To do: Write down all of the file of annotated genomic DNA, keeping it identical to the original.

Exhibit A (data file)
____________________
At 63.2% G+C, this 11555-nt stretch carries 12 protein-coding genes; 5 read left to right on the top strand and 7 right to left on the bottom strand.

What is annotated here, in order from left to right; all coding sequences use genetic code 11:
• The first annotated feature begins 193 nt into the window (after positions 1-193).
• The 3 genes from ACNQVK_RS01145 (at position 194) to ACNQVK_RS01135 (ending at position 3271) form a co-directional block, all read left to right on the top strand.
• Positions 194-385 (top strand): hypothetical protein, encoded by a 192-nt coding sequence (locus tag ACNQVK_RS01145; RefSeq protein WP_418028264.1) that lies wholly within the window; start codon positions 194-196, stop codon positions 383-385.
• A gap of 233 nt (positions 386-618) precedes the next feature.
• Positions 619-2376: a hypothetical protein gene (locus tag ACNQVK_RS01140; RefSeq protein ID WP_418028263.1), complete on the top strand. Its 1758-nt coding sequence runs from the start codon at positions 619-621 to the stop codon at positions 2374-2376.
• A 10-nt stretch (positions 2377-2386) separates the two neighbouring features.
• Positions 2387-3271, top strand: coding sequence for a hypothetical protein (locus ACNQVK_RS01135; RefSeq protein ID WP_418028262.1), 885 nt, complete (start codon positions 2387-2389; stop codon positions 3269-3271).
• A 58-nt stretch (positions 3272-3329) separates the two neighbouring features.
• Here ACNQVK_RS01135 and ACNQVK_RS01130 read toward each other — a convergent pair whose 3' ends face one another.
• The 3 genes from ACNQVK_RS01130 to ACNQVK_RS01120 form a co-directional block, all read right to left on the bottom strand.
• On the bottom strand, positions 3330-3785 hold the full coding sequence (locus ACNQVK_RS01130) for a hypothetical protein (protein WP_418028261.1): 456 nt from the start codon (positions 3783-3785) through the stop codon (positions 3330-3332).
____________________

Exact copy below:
At 63.2% G+C, this 11555-nt stretch carries 12 protein-coding genes; 5 read left to right on the top strand and 7 right to left on the bottom strand.

What is annotated here, in order from left to right; all coding sequences use genetic code 11:
• The first annotated feature begins 193 nt into the window (after positions 1-193).
• The 3 genes from ACNQVK_RS01145 (at position 194) to ACNQVK_RS01135 (ending at position 3271) form a co-directional block, all read left to right on the top strand.
• Positions 194-385 (top strand): hypothetical protein, encoded by a 192-nt coding sequence (locus tag ACNQVK_RS01145; RefSeq protein WP_418028264.1) that lies wholly within the window; start codon positions 194-196, stop codon positions 383-385.
• A gap of 233 nt (positions 386-618) precedes the next feature.
• Positions 619-2376: a hypothetical protein gene (locus tag ACNQVK_RS01140; RefSeq protein ID WP_418028263.1), complete on the top strand. Its 1758-nt coding sequence runs from the start codon at positions 619-621 to the stop codon at positions 2374-2376.
• A 10-nt stretch (positions 2377-2386) separates the two neighbouring features.
• Positions 2387-3271, top strand: coding sequence for a hypothetical protein (locus ACNQVK_RS01135; RefSeq protein ID WP_418028262.1), 885 nt, complete (start codon positions 2387-2389; stop codon positions 3269-3271).
• A 58-nt stretch (positions 3272-3329) separates the two neighbouring features.
• Here ACNQVK_RS01135 and ACNQVK_RS01130 read toward each other — a convergent pair whose 3' ends face one another.
• The 3 genes from ACNQVK_RS01130 to ACNQVK_RS01120 form a co-directional block, all read right to left on the bottom strand.
• On the bottom strand, positions 3330-3785 hold the full coding sequence (locus ACNQVK_RS01130) for a hypothetical protein (protein WP_418028261.1): 456 nt from the start codon (positions 3783-3785) through the stop codon (positions 3330-3332).